How is this relevant to ITT curriculum design? As explained, the element interactivity effect can lead to cognitive overload in new teachers, overwhelming them with the complexity of teaching. However, as the amount of domain-specific knowledge relating to teaching stored in their long-term memory increases, they build more situation-to-action pairs, allowing them to respond automatically to classroom situations, thus developing expertise. This automaticity reduces element interactivity through the environmental organising and linking principle, i.e. concepts and procedures that comprise many interacting elements can be stored in long-term memory as one single element (Sweller et al., 2019). One of the best things that we can do for new teachers is to design a curriculum that prioritises the development of rich domain-specific knowledge in their long-term memories. In other words, an ITT curriculum needs to develop their expertise as rapidly as possible.
Understanding CLT helps us to design our ITT curriculum by considering the ‘isolated elements effect’ (Sweller et al., 2019). Trainees can be supported by breaking down the complex concepts and procedures to learn separately, before seeking to integrate them into the whole as a ‘single element.’ This can be done through deliberate practice of key pedagogical skills, not only in the classroom, but also outside of it. My lessons began to improve when I started scripting and practising my explanations; through practice, they became routine and with that routine I reduced the strain on my working memory. My lessons became better still when I scripted and practised the use of non-verbal interventions. As these also became routine, I reduced the strain on my working memory even further. With time, I was able to integrate my explanations with the use of non-verbal interactions as one automatic element, but I was only able to do this because I practised them in isolation first. Since teaching is a highly complex profession with many interacting elements, embedding deliberate practice of essential ‘gateway skills’ is an important part of the design and delivery of the ITT curriculum. The importance of deliberate practice outside of lesson time cannot be overstated. Trainee teachers only practising new skills in the context of live lessons is like expecting a lead guitarist in a band to perform a new song for the first time in the middle of a live gig. Deliberate practice outside of lesson time offers an important opportunity to avoid cognitive overload and therefore improve performance.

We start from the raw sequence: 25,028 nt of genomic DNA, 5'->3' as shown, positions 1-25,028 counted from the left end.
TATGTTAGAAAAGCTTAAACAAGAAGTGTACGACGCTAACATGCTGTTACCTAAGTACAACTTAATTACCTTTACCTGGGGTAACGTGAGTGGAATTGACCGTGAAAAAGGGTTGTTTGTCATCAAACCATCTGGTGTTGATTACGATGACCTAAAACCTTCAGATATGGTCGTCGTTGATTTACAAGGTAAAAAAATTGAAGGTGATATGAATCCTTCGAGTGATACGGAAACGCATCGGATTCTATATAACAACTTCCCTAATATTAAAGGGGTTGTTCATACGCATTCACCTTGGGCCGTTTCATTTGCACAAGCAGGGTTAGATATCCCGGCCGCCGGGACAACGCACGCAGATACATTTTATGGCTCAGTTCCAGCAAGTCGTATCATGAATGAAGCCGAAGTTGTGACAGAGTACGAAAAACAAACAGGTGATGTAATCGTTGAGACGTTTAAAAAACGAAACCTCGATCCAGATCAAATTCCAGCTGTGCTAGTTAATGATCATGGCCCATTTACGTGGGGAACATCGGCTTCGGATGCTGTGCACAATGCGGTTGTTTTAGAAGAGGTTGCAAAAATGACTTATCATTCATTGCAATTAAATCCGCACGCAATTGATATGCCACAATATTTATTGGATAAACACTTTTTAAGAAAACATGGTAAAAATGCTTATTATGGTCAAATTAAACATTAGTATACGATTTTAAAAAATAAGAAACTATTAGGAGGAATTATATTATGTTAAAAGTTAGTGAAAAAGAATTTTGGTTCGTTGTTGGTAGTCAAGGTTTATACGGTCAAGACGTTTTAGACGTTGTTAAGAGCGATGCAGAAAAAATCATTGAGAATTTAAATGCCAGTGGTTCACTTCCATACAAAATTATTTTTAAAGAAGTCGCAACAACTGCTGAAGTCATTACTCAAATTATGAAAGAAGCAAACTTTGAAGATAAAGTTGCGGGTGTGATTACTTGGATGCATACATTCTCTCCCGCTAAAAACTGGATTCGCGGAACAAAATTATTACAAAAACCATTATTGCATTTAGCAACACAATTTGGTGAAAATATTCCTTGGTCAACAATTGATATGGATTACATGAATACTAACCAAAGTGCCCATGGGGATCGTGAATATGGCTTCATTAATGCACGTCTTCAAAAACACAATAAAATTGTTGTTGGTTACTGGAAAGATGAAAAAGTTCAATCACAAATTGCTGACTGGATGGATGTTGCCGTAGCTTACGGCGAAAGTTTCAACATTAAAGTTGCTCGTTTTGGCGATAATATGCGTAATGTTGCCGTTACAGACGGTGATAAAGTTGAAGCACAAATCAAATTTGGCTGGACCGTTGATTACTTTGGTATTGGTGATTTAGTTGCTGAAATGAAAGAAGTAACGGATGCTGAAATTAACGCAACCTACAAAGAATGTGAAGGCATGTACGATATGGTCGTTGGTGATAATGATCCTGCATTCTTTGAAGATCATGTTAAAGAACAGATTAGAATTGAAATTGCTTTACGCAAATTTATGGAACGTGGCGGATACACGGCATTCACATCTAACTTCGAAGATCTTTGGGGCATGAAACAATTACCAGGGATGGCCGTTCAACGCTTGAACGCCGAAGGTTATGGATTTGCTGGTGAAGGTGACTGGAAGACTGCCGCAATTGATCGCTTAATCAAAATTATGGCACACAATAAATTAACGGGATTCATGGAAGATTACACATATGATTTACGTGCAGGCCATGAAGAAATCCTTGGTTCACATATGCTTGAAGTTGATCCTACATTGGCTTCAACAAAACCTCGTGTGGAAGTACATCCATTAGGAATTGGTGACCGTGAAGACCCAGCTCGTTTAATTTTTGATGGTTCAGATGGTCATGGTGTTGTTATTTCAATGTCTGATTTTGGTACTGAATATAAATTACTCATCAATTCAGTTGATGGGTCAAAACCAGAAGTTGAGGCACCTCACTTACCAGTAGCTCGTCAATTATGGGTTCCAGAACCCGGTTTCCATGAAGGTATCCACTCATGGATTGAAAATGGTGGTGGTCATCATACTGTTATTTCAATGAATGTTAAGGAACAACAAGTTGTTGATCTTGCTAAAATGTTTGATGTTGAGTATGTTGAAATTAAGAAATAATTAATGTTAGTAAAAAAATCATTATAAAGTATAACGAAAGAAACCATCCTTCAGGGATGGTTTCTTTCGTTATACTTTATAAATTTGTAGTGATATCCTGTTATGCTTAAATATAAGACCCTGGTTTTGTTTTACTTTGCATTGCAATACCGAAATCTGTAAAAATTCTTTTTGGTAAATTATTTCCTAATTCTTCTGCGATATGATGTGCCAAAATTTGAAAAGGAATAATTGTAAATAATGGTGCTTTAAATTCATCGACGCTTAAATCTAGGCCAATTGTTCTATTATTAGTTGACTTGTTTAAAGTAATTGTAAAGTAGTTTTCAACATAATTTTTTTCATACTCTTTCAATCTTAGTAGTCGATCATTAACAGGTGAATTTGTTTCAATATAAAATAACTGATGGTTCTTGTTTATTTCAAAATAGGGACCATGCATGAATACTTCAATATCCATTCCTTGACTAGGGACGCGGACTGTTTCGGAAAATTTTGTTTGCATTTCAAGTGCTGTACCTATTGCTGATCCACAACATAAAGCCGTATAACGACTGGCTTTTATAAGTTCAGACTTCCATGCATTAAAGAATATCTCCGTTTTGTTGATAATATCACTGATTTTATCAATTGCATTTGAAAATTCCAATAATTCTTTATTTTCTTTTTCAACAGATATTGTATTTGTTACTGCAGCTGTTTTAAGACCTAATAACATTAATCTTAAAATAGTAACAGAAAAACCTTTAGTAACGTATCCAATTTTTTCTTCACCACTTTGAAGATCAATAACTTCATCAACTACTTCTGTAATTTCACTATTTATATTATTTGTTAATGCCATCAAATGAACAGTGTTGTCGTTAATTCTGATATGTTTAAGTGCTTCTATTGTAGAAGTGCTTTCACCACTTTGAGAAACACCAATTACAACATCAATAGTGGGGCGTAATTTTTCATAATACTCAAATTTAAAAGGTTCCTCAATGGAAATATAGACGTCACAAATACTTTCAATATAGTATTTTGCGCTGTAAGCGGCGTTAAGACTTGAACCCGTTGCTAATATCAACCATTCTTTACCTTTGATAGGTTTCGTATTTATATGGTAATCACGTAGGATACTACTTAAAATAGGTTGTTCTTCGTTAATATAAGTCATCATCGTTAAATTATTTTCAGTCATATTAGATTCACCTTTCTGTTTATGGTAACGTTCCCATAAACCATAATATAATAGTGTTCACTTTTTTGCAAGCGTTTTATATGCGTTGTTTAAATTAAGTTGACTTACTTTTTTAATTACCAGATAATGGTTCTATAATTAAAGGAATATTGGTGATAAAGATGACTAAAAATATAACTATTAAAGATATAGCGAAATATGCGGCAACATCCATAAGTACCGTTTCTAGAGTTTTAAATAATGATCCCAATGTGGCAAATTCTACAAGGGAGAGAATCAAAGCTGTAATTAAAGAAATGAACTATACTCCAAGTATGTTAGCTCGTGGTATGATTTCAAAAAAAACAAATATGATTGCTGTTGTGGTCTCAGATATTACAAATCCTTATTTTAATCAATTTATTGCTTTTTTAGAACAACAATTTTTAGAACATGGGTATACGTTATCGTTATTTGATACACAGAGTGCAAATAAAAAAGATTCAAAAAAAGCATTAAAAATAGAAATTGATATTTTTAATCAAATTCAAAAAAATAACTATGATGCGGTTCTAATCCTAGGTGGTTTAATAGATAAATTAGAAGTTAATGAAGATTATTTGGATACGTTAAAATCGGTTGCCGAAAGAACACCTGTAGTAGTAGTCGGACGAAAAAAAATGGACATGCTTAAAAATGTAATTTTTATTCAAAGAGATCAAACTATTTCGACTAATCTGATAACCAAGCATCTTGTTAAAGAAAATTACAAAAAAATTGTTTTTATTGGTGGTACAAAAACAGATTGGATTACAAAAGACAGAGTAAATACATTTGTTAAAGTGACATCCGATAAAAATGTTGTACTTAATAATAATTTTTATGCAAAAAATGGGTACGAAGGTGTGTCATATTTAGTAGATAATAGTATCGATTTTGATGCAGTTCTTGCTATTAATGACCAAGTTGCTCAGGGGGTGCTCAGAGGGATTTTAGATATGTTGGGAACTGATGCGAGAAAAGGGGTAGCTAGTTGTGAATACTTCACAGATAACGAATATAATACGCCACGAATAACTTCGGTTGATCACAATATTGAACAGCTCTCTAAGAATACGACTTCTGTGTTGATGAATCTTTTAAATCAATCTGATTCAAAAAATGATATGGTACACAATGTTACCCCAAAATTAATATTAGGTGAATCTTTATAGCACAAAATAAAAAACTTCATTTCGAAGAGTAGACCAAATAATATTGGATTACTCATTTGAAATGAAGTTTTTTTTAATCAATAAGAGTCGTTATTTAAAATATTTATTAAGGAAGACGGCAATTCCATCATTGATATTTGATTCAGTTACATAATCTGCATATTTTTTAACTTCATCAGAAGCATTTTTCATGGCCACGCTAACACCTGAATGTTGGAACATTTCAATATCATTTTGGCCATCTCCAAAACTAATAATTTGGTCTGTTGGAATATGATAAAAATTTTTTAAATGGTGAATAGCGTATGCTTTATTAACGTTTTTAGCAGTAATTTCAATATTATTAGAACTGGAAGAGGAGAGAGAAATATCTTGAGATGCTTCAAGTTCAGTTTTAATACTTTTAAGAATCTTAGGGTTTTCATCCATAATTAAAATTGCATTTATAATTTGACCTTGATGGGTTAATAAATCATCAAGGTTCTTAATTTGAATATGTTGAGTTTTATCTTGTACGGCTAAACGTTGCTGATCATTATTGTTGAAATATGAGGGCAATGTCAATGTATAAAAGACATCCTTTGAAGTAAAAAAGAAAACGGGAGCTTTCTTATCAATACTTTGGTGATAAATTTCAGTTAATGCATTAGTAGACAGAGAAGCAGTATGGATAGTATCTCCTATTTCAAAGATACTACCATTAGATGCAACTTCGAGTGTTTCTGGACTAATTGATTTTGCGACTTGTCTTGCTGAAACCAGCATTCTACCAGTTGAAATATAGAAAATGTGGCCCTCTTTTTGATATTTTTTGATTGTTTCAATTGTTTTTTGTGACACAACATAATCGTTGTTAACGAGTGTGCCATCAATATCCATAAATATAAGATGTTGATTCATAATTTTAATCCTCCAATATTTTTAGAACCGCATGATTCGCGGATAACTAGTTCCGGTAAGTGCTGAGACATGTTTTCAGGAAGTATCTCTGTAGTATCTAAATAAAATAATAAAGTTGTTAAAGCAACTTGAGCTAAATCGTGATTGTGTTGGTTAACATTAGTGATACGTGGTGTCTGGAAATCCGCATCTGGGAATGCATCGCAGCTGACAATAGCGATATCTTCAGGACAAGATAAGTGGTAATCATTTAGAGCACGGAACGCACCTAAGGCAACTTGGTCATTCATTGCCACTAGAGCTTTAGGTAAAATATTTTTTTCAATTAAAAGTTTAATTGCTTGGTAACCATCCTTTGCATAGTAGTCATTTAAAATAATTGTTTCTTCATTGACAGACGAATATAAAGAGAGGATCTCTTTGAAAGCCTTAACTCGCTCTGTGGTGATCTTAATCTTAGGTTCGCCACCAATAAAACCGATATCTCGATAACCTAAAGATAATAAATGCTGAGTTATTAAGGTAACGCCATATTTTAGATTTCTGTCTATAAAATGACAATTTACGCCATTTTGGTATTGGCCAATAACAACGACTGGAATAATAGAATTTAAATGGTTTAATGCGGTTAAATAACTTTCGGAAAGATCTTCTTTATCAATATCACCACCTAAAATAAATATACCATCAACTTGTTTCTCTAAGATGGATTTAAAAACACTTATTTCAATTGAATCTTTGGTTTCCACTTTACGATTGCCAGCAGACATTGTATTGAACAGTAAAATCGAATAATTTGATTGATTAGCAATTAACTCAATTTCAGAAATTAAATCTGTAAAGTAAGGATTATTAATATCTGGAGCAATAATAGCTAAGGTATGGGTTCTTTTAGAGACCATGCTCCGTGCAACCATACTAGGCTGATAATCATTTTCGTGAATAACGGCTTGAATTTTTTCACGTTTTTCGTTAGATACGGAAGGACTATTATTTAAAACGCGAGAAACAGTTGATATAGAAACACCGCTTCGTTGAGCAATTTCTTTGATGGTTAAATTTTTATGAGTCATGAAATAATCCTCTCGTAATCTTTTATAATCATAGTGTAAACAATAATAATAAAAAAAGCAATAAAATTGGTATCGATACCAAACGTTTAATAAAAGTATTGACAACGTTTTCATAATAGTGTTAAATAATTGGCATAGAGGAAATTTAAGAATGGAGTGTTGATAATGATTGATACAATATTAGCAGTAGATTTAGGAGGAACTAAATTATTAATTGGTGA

Instructional coaching can make a key contribution to supporting the delivery of an ITT curriculum, as it provides the opportunity for deliberate practice outside of lesson time with the support of an expert colleague. A recent metanalysis (Kraft et al., 2018) has highlighted the potential benefits of incorporating coaching into professional development programmes, with a pooled effect side of 0.49 standard deviations (SD) on teacher instruction and 0.18 SD on student achievement. When I started teaching I often felt isolated, constantly doubting whether I was practising the right things in the right way and the right order. Was I focusing on what the students needed? Trainee and early career teachers need expert colleagues as mentors to guide them, to model and explain teaching actions for them to practise. They need a mentor who observes and gives constructive feedback in a non-evaluative manner, rather than vague targets perhaps based on the ‘Teachers’ standards’ (DfEDepartment for Education - a ministerial department responsi... More, 2021), which often lack the explanation of how to achieve this. This can be achieved by instructional coaching. Instead of ‘make sure you have clear rules and routines in the classroom’ (TS: 7a), the instructional coach guides a new teacher on the ‘how’ by explaining and modelling – for example, by employing a countdown strategy to instil readiness at the beginning of a task. This approach draws on the ‘borrowing and reorganising principle’ of CLT, which states that most of the information in our long-term memory is obtained from other individuals (Sweller et al., 2019). Instructional coaching can help to reduce element interactivity, not only by increasing expertise but also by simply reducing the number of elements needing to be managed.
When I needed to focus on classroom practice, an instructional coach could have provided pre-planned lessons. When I needed to develop my lesson planning expertise, they could have provided partially completed plans, modelled their own planning, thinking aloud, and engaged in discussions on how best to approach lesson planning and use of data. This would reduce my element interactivity by reducing the number of actual elements in play, simultaneously increasing my expertise though the ‘borrowing and reorganising principle’, reducing element interactivity even further. Instructional coaching programmes are directive in their approach to teacher improvement because they address the specific skills that new teachers need to develop. New teachers need to increase their expertise as rapidly as possible so that they are equipped to deal with the challenges and complexities of the teaching profession. However, it is very important to be aware that the approaches suggested in this article become less suitable as teacher expertise increases. Berliner suggests that it takes somewhere between five and seven years to become an ‘expert’ teacher, but also notes that experience alone will not make a teacher an expert; ongoing development requires dedicated work (Berliner, 2004). However, the ‘expertise reversal effect’ explains that although increasing expertise decreases element interactivity due to automaticity, ‘instructional procedures designed for novices dealing with multiple, interacting elements can be counterproductive as expertise increases’ (Sweller et al., 2019, p. 277). It has been shown that taking instructional approaches for more expert teachers can eventually increase element interactivity (Kalyuga, 2007). As teacher expertise increases, they need to be given choice and flexibility in their ongoing development (Wiliam, 2016). However, this is a discussion for another time.